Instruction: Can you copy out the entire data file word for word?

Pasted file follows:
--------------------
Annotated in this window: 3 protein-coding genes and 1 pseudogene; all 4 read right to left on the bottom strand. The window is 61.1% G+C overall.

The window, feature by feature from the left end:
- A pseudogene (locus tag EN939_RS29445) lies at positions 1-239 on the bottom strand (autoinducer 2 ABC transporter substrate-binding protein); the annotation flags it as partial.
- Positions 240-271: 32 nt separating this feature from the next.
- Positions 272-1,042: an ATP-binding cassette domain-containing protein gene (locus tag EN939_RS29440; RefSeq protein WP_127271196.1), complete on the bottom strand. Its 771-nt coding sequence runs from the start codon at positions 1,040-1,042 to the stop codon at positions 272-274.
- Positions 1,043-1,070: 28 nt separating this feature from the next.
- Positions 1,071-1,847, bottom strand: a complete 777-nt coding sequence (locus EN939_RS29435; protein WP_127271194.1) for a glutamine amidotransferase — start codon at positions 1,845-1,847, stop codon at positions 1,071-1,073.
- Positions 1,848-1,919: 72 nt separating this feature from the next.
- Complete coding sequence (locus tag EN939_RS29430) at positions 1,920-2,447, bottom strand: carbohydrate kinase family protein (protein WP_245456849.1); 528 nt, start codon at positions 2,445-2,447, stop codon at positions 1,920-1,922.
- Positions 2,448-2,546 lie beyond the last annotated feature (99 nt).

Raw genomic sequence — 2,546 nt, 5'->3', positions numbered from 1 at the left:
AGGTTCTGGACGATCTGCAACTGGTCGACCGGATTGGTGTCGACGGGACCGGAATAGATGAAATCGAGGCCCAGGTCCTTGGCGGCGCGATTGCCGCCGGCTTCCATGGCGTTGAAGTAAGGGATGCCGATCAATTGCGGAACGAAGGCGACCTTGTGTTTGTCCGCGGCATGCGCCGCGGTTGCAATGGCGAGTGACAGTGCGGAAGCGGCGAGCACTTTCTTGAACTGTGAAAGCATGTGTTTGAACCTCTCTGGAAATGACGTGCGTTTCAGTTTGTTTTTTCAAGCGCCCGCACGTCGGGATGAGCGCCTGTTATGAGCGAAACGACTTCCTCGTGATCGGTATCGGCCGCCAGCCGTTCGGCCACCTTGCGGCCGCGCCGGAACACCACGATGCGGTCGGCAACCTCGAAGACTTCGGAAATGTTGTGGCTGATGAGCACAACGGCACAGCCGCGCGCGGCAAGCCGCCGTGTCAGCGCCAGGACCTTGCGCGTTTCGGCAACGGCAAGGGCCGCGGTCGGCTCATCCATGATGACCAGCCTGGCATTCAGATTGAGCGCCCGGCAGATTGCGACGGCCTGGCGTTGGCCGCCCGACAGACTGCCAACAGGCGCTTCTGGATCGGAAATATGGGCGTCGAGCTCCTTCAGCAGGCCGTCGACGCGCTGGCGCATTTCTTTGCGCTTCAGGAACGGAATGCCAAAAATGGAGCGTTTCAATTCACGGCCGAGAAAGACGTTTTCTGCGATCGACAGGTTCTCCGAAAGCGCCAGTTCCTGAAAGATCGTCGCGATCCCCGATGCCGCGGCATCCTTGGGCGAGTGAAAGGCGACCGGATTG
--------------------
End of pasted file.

Annotated in this window: 3 protein-coding genes and 1 pseudogene; all 4 read right to left on the bottom strand. The window is 61.1% G+C overall.

The window, feature by feature from the left end:
- A pseudogene (locus tag EN939_RS29445) lies at positions 1-239 on the bottom strand (autoinducer 2 ABC transporter substrate-binding protein); the annotation flags it as partial.
- Positions 240-271: 32 nt separating this feature from the next.
- Positions 272-1,042: an ATP-binding cassette domain-containing protein gene (locus tag EN939_RS29440; RefSeq protein WP_127271196.1), complete on the bottom strand. Its 771-nt coding sequence runs from the start codon at positions 1,040-1,042 to the stop codon at positions 272-274.
- Positions 1,043-1,070: 28 nt separating this feature from the next.
- Positions 1,071-1,847, bottom strand: a complete 777-nt coding sequence (locus EN939_RS29435; protein WP_127271194.1) for a glutamine amidotransferase — start codon at positions 1,845-1,847, stop codon at positions 1,071-1,073.
- Positions 1,848-1,919: 72 nt separating this feature from the next.
- Complete coding sequence (locus tag EN939_RS29430) at positions 1,920-2,447, bottom strand: carbohydrate kinase family protein (protein WP_245456849.1); 528 nt, start codon at positions 2,445-2,447, stop codon at positions 1,920-1,922.
- Positions 2,448-2,546 lie beyond the last annotated feature (99 nt).

Raw genomic sequence — 2,546 nt, 5'->3', positions numbered from 1 at the left:
AGGTTCTGGACGATCTGCAACTGGTCGACCGGATTGGTGTCGACGGGACCGGAATAGATGAAATCGAGGCCCAGGTCCTTGGCGGCGCGATTGCCGCCGGCTTCCATGGCGTTGAAGTAAGGGATGCCGATCAATTGCGGAACGAAGGCGACCTTGTGTTTGTCCGCGGCATGCGCCGCGGTTGCAATGGCGAGTGACAGTGCGGAAGCGGCGAGCACTTTCTTGAACTGTGAAAGCATGTGTTTGAACCTCTCTGGAAATGACGTGCGTTTCAGTTTGTTTTTTCAAGCGCCCGCACGTCGGGATGAGCGCCTGTTATGAGCGAAACGACTTCCTCGTGATCGGTATCGGCCGCCAGCCGTTCGGCCACCTTGCGGCCGCGCCGGAACACCACGATGCGGTCGGCAACCTCGAAGACTTCGGAAATGTTGTGGCTGATGAGCACAACGGCACAGCCGCGCGCGGCAAGCCGCCGTGTCAGCGCCAGGACCTTGCGCGTTTCGGCAACGGCAAGGGCCGCGGTCGGCTCATCCATGATGACCAGCCTGGCATTCAGATTGAGCGCCCGGCAGATTGCGACGGCCTGGCGTTGGCCGCCCGACAGACTGCCAACAGGCGCTTCTGGATCGGAAATATGGGCGTCGAGCTCCTTCAGCAGGCCGTCGACGCGCTGGCGCATTTCTTTGCGCTTCAGGAACGGAATGCCAAAAATGGAGCGTTTCAATTCACGGCCGAGAAAGACGTTTTCTGCGATCGACAGGTTCTCCGAAAGCGCCAGTTCCTGAAAGATCGTCGCGATCCCCGATGCCGCGGCATCCTTGGGCGAGTGAAAGGCGACCGGATTG